# [USMA 770] Re: Let's call it the Decimal System

```Parker Willey Jr. wrote,

> Hi:
> I was thinking the other day that some people think the word
> "metric" is foreign.  That could be one of the monkey wrenches
> that keeps our country mostly using legacy measures.
> So, since we use a decimal system of coinage, I propose that we
> call the metric system of weights and measures simpl;y the
> "Decimal" system of weights and measures.  That is what it is!
> In the United States, We can retain all the labels like liter,
> kilometer, meter, millimeter, hectare. etc.
> Now, think:  The "Decimal" system of weights and measures.
> Does that sound OK?```
```
I think that would certainly help.
I think another ____________ would be to adjust some of the comparatives.

For instance, 1 gallon = 3.785411784 liters.
Or, more comparatively, 1 quart = .946352946 liters.
So, 10 L ≈ 10.566 qt. = 2.6415 gal.—which is easier to relate
to liters?
```
To get people comfortable with liters—say, in terms of gasoline—define it as “\$/qt”, rather than “\$/gal.”, and “mi/qt”, rather than “mi/gal.” (remember, this is just a transitional, getting people comfortable with the conversion magnitudes phase! P=)
```
Likewise, 1 fl oz. ≈ 29.5735 mL = 2.95735 cL—which more relates
to fl oz.?
The same approach applies to other designations:

1 m ≈ 3.28084 ft. = 39.37008 in.?
or ≈ 1.09361 yd.?

1 oz. ≈ 28.35 g?
or ≈ 2.835 dag?

29.86 inHg ≈ 758.4 mmHg ≈ 1011.2 hPa?
or ≈  75.84 cmHg ≈ 101.12 kPa?

Another convoluted relationship is Fahrenheit and Celsius.
```
The Fahrenheit freezing point (0 °F) is based on a specific salt water mix (“brine”), thus the freezing point of “regular” fresh water is 32 °F, or 0 °C, while its boiling point is 212 °F, or 100 °C.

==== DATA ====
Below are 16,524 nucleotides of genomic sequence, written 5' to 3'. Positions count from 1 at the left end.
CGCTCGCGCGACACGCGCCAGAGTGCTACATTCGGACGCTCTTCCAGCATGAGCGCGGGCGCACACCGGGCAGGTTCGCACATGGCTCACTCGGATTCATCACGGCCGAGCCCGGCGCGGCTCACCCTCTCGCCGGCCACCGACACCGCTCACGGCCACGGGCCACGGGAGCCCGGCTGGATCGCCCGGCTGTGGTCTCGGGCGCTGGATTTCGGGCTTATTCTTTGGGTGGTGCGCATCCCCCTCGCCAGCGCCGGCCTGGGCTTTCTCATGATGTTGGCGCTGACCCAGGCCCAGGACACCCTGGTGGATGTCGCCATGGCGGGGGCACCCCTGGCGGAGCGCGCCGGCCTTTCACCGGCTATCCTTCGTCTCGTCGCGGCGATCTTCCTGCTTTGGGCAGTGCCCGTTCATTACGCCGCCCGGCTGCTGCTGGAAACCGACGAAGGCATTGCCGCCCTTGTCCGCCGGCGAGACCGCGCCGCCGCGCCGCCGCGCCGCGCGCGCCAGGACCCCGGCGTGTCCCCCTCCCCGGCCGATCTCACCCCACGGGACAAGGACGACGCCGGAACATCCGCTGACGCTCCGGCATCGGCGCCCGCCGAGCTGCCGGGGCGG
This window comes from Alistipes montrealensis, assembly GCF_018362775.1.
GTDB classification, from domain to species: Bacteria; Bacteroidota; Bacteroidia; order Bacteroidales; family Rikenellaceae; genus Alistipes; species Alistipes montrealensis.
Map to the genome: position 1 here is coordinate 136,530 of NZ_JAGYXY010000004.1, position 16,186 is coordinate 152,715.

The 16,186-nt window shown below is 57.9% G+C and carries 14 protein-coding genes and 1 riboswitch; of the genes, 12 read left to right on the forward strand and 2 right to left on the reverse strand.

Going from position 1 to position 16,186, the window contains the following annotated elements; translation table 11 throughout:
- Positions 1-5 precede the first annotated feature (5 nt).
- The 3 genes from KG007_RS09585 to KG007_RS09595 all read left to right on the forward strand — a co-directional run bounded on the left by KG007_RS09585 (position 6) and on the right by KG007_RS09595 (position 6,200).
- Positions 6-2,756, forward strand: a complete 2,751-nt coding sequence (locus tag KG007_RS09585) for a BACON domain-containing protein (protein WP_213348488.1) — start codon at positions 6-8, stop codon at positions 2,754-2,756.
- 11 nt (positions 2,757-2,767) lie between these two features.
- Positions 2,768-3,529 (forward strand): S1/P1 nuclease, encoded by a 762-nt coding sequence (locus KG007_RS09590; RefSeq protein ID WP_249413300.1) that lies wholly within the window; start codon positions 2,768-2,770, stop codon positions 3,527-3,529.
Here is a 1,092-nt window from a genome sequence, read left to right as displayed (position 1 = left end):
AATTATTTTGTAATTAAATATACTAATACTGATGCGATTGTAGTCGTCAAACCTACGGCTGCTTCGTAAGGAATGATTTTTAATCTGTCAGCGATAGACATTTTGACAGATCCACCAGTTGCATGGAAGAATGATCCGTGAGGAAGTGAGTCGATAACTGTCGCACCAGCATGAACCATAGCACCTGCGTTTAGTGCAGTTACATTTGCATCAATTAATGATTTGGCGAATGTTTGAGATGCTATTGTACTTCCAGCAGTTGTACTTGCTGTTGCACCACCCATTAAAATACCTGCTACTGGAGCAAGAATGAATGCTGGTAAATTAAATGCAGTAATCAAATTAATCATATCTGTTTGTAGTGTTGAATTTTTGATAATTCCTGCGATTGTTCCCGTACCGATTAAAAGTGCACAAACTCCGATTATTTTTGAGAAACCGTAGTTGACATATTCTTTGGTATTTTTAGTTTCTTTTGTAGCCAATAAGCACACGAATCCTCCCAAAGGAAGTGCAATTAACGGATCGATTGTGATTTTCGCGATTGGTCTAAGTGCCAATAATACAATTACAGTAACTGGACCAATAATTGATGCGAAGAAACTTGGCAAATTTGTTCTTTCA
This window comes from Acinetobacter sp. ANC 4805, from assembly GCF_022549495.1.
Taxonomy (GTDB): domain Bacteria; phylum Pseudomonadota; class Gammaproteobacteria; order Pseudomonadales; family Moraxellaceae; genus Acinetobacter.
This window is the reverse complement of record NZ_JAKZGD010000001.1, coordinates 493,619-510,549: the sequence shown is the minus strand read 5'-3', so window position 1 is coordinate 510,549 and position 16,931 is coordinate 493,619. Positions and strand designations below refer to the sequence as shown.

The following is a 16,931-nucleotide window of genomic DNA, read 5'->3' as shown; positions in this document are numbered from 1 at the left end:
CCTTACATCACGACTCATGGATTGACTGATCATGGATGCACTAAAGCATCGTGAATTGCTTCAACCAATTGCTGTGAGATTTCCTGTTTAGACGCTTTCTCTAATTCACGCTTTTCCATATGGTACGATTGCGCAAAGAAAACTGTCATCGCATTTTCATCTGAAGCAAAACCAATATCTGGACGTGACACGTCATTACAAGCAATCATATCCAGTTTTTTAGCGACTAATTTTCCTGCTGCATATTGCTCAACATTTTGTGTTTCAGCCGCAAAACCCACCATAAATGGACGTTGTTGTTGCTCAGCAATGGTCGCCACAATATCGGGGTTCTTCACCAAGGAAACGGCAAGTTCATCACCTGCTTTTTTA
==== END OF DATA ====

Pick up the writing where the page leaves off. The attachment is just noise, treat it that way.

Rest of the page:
```If you subtract 32 from 212, you get 180.
So, for the moment, letʼs define an “elementary” Fahrenheit, where
°E = °F − 32, thus the boiling point of (fresh) water is 180 °E/100 °C.
```
But wait, the Fahrenheit scale is sexagesimal degrees (“°”) in nature, while Celsius is centesimal degrees, or gradiens (“ᵍ”): The freezing to boiling point spread is 0 to 180° or 200ᵍ, so, based on °E, Celsius should be double its value, or bicentesimal, °B = 2×°C, thus
```212 °F/100 °C should be 180 °E/200 °B (and, say, 77 °F/25 °C should be
45 °E/50 °B).
```
I realize that is a bit much to swallow all at once, but the immediate point here, is that a modified Fahrenheit expression should be used, getting people comfortable with a lower, actual/undistorted (“+32”) temperature.
```
~Kaimbridge~

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Wiki—Sites Contribution History Pages:

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wiki.gis.com/wiki/index.php/Special:Contributions/Kaimbridge
rosettacode.org/wiki/Special:Contributions/Kaimbridge

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